Monty Roberts' Training Technique Helps Young Horse Perform Better
Researchers V. Fowler, M. Kennedy, and D. Marlin, of the Institute for Animal Health, Anglia Ruskin University, and Hartpury College made a scientific comparison between the Monty Roberts technique and a conventional UK technique for initial training of riding horses. Their study describes the efficacy of the Monty Roberts horsemanship technique (MRT) in comparison to a UK conventional training technique (CT) for initial training of horses.
Horses consisted of 14 untrained horses, 4 mares and 10 geldings between the ages of 3 and 5 years old. Horses were matched on temperament by assessing i) difficulty when being lead in hand, ii) behavioural reactivity to a novel object test prior to being randomly assigned to either MRT or CT.
Trainers were selected in order to represent two differing styles of training horses. Monty Roberts (MRT) represented his own techniques whilst Phil Roelich, a conventional BHS registered horse trainer of 12 years, represented the conventional technique (CT). Each trainer was allowed 30 minutes per day to work with each horse for 20 days following which the horses undertook a standardised ridden obstacle and flatwork test and a ridden freestyle test. H
eart rate during the daily training sessions and the final assessments was recorded using a Polar RS800CX system. Horses were scored for technical performance by a panel of judges who were blinded to the nature of the study and the trainers involved. During first saddle and rider MRT trained horse had significantly lower (P=0.0137) maximum heart rates (bpm) (First saddle: 127±37, first rider: 76±12) when compared to CT (First saddle: 176±24, first rider: 147±61).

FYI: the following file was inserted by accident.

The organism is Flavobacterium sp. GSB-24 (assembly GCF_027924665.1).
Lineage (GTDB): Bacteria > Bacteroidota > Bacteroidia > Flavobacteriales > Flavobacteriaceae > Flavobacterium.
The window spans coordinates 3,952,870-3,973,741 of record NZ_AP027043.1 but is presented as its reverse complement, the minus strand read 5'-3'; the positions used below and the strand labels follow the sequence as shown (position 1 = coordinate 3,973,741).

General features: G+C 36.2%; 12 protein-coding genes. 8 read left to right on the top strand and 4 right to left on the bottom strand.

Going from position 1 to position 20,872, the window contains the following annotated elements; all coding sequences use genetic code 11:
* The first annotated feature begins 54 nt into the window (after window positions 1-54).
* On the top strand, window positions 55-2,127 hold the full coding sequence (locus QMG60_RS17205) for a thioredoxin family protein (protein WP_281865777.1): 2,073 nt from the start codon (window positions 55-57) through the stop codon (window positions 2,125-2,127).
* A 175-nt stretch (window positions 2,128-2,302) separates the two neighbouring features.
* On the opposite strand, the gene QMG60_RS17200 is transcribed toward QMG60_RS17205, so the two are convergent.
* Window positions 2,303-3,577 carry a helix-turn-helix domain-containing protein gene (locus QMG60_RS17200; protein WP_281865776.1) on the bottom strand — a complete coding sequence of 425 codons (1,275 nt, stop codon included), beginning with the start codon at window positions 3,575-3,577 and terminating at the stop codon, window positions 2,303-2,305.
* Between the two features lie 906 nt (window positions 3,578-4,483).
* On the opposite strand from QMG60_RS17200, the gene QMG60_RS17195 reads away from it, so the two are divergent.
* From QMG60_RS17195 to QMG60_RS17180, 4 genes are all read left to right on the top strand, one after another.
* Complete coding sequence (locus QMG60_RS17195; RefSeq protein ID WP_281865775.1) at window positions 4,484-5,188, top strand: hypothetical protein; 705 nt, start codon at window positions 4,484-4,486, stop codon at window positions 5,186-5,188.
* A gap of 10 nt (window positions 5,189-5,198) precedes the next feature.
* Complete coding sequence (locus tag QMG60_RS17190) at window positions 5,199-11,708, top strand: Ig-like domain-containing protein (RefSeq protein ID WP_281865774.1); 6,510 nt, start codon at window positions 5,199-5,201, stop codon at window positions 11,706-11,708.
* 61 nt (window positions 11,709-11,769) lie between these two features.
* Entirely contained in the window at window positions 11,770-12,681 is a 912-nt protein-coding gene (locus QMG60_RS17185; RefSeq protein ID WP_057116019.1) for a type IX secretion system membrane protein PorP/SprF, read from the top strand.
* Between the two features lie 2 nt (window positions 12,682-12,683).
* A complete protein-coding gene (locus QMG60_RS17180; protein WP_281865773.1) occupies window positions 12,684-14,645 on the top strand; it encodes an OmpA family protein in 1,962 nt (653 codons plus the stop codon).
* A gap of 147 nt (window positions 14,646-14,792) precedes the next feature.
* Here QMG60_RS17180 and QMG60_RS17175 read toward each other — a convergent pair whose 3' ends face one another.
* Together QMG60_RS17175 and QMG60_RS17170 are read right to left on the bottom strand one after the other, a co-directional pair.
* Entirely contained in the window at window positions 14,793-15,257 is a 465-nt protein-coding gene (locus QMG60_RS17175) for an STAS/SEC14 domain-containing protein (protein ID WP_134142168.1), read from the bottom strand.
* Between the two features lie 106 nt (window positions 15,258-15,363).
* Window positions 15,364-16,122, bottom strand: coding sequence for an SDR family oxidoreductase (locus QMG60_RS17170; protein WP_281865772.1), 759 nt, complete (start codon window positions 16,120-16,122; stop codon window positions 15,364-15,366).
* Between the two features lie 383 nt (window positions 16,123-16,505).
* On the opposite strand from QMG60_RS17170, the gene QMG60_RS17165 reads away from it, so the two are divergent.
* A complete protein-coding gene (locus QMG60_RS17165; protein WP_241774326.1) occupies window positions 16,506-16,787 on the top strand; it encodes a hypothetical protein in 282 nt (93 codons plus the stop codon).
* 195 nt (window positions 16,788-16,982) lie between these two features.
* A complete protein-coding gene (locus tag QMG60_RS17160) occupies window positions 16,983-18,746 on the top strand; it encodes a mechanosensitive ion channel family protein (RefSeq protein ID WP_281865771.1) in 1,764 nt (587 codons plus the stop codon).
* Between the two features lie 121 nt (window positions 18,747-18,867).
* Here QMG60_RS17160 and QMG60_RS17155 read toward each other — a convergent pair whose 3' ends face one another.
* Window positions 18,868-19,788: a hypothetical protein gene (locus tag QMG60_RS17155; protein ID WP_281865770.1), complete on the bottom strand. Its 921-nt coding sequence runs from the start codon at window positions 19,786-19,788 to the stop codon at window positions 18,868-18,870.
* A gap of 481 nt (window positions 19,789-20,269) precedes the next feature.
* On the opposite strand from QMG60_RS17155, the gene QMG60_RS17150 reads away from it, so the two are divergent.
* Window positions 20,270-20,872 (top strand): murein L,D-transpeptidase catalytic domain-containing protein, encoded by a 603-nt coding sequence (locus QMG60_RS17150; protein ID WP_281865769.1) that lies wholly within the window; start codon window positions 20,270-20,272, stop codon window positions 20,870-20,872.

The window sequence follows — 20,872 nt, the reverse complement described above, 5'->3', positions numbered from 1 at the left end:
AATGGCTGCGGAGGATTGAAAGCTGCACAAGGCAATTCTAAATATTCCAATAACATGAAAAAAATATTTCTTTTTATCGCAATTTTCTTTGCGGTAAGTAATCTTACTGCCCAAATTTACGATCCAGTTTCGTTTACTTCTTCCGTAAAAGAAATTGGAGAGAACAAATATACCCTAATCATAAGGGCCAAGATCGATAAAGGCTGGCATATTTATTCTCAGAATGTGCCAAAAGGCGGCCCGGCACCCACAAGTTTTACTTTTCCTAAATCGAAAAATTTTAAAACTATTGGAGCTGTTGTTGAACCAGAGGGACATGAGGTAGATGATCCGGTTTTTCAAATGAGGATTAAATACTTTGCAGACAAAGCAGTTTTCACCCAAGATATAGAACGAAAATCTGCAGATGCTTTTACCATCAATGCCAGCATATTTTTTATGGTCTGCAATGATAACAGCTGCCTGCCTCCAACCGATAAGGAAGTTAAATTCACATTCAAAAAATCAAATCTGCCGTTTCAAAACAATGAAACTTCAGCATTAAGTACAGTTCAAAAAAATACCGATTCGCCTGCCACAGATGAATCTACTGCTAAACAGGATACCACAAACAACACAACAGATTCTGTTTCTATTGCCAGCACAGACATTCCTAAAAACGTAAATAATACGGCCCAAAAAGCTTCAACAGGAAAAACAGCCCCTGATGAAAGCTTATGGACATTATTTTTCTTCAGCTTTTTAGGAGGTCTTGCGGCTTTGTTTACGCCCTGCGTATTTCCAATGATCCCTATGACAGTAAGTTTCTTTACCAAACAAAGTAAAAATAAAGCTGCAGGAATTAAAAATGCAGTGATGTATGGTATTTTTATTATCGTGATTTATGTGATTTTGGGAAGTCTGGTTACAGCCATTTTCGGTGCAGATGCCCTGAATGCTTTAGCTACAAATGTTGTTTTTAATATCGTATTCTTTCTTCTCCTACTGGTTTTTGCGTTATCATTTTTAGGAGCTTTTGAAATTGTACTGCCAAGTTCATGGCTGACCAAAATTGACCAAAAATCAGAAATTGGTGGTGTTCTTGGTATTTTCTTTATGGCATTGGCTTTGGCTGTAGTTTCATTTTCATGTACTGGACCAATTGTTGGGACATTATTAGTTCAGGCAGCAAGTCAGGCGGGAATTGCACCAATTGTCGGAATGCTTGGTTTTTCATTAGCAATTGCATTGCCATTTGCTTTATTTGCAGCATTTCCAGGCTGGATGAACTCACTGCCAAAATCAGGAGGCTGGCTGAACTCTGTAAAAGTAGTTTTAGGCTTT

MRT trained horses had similar mean heart rates to CT trained horses (91±15 bpm, 80±7 bpm, respectively) during the ridden obstacle test but received significantly higher performance scores from the judges (171±4, 133±7, respectively; P<0.0001). MRT horses had similar mean heart rates to CT horses (81±13, 93±5 respectively) during the ridden flatwork test but were awarded significantly higher scores by the judges (149±9, 121±11, respectively; P=0.0005).
Thus the efficacy of the MRT for initial training of riding horses is greater than CT as determined by significantly lower maximum heart rates during first saddle and first rider and significantly higher performance scores during standardised ridden tests following 20 days of training.
The use of Monty Roberts horsemanship methods before and during putting a saddle and a rider on a horses back for the first time, results in lower heart rates in horses when compared to using UK conventional horsemanship methods. In addition horses trained for 20 days using Monty Roberts horsemanship method perform significantly better in ridden tests than horses trained using UK conventional horsemanship methods.
-- 2011 ISES conference abstract